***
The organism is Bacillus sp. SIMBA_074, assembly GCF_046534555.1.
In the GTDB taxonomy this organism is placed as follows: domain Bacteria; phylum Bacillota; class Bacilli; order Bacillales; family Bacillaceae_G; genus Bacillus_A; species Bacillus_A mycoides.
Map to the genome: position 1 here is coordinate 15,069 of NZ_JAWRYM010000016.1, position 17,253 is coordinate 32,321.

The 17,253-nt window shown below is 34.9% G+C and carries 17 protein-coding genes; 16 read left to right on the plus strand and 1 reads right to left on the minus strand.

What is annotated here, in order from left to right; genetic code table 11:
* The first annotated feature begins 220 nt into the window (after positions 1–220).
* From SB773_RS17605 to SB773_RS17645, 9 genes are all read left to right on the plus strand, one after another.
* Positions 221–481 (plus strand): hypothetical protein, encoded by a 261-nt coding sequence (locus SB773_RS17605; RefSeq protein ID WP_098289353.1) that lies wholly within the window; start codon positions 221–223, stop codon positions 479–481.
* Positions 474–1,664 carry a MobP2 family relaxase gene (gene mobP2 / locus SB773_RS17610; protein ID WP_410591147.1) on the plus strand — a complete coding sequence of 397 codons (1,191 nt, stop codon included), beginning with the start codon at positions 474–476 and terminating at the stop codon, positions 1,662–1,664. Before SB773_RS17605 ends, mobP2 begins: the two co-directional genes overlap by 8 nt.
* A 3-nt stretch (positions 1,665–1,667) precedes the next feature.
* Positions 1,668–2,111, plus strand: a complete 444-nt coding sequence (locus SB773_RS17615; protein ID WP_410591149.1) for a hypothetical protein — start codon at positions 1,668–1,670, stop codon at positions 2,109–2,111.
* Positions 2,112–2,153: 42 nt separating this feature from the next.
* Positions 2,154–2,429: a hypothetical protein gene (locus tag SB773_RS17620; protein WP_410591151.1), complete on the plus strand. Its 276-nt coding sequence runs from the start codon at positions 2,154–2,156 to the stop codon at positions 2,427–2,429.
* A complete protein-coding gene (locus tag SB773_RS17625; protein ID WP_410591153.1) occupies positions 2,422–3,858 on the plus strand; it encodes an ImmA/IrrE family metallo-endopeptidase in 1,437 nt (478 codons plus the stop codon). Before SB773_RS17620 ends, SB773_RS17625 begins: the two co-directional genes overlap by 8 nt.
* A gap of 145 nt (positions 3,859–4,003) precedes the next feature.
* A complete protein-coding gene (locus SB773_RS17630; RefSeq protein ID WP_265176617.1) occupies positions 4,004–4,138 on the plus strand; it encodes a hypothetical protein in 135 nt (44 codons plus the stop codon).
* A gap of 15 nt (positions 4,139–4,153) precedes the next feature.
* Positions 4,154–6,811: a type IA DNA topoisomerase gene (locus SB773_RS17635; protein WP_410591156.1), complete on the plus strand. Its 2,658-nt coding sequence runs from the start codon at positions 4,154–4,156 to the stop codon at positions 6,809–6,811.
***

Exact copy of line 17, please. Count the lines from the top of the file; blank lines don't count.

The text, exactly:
* A gap of 15 nt (positions 4,139–4,153) precedes the next feature.